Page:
Change is the only constant in the technology world, and programming languages are no exception. Competition among languages has led to improvements across the board. Established players like Java have added major features, while upstart languages like Go and Rust look to improve packaging and exception handling to add “fit and finish” to their ecosystems. As we enter 2019, we asked some of our O’Reilly authors and training course instructors for their thoughts on what’s in store for established players and fast-growing languages.
Python's incredible growth over the past decade shows no signs of slowing. In addition to maintaining its position as the most popular introductory language for students, scientists, and knowledge workers, Python will continue its widespread adoption in web development, DevOps, data analysis, and machine learning circles. Matt Harrison, who runs the Python and data science training and consulting company MetaSnake (and is a frequent instructor of Python courses on the O'Reilly online learning platform), offers his take:
Python has traditionally been more focused on small data, but I think that as other tools that enable big data—such as Dask and flexible Python solutions on top of Kubernetes—continue to improve, we will see Python dominate in big data as well. I’m continuing to see large companies that have traditionally used Java or proprietary languages replacing those with Python.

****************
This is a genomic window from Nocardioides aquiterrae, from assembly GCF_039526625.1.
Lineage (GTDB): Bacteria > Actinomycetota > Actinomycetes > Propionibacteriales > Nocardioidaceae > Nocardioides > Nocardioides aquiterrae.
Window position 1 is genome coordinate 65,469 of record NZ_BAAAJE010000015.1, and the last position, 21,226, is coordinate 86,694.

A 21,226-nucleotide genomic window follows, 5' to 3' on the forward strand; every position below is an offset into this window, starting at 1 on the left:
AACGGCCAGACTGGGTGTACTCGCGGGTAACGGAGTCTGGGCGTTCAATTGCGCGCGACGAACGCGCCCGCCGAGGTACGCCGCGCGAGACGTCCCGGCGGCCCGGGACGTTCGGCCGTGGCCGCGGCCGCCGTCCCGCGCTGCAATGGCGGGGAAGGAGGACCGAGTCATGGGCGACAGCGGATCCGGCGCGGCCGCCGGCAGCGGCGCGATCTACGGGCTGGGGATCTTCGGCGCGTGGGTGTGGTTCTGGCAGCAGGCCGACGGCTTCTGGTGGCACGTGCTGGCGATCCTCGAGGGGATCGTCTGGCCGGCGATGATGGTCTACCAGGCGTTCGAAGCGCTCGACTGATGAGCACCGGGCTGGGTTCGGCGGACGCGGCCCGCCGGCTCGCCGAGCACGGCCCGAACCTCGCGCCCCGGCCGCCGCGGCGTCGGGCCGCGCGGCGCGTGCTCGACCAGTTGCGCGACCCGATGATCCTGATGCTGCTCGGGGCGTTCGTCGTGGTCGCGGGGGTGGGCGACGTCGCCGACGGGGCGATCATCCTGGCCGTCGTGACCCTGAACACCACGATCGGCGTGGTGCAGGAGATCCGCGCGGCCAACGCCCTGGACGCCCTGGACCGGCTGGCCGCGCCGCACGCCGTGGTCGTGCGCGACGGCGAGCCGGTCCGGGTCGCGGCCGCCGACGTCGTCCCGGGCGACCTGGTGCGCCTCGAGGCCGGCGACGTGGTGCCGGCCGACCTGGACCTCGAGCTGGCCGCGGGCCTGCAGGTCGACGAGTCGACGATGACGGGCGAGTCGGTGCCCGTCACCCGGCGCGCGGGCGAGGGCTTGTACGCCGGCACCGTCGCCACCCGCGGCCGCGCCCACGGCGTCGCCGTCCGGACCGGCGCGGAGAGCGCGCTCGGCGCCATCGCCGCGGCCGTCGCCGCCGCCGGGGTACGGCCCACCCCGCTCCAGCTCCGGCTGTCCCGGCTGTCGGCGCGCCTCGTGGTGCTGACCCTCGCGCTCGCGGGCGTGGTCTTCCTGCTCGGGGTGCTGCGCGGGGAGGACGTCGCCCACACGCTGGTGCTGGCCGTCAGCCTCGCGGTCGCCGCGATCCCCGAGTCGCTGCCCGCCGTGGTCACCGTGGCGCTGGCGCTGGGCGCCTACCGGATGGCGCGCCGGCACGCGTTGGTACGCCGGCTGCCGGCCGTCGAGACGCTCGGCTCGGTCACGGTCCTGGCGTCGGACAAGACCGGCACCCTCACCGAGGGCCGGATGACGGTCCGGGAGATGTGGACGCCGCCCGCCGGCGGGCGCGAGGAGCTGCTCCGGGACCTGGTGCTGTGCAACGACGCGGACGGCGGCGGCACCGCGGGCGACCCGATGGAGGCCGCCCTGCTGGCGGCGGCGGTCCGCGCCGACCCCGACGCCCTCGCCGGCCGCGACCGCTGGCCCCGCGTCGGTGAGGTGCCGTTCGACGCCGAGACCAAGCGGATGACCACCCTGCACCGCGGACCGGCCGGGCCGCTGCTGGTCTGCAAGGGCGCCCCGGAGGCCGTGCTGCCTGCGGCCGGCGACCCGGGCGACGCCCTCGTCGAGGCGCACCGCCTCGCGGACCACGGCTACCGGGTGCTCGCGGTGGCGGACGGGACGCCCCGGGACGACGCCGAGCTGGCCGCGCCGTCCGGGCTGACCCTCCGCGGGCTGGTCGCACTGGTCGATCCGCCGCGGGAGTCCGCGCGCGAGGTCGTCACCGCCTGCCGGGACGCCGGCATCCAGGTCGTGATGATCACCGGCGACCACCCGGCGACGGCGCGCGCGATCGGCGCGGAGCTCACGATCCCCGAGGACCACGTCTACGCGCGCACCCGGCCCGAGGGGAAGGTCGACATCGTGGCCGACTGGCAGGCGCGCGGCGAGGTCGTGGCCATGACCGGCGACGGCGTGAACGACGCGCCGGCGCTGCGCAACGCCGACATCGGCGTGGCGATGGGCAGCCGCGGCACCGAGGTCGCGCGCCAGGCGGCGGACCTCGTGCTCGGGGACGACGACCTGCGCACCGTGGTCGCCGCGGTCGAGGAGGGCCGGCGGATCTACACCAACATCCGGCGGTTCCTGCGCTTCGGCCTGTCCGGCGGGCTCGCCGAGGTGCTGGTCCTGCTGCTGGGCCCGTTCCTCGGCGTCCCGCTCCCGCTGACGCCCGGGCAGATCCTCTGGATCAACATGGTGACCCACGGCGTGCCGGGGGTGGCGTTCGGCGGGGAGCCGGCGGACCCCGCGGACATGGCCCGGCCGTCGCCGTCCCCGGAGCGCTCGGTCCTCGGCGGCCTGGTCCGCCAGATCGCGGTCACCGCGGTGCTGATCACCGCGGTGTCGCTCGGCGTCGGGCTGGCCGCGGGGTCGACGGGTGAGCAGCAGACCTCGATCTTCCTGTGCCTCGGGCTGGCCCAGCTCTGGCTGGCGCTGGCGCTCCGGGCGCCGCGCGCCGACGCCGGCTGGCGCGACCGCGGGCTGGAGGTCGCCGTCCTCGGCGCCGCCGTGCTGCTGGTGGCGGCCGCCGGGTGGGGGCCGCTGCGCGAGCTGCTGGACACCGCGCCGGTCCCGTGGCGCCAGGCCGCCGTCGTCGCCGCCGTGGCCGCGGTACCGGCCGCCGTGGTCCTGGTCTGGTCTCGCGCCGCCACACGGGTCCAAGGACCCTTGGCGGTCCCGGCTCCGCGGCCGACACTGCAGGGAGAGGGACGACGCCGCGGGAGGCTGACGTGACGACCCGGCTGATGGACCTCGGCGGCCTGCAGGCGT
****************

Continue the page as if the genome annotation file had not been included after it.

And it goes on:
In 2019, the Python community will cohere around Python 3, as maintenance for Python 2 will end on January 1, 2020. And it will do so under a new governance model, as Guido van Rossum, the creator of the language, stepped down as "benevolent dictator for life" in July 2018. After months of debate, the community recently voted to go forward under a steering council model.
The release of Java 11 in September introduced major new features, such as nest-based access controls, which eliminate the need for compilers to insert bridge methods; dynamic class-file constraints; the new HttpClient, which removes the need for an external dependency when writing applications to communicate with web services; and the adoption of the Unicode 10 standard for localization. As Ben Evans, coauthor of Optimizing Java and Java in a Nutshell, explains: "Java has adapted well to new frontiers such as cloud and microservices. Java 8 had problems with microservice startup times, but Java 11 solves that problem. It's a much better environment for developing new microservice applications from scratch."
Looking ahead to future versions of Java, Evans says that bringing value types to Java is a major current project. Value types are intended to be a third form of data type (to complement the existing primitive types and object references), which Evans sees as one way to future-proof the JVM, calling it one of the major changes to the language that "will change the character of Java development in fundamental ways."
The Go team is working on a prototype command called
vgo. Currently, when you install third-party libraries with the
go get tool, the latest available version of a package is retrieved, even if it includes incompatibilities that can break your code. The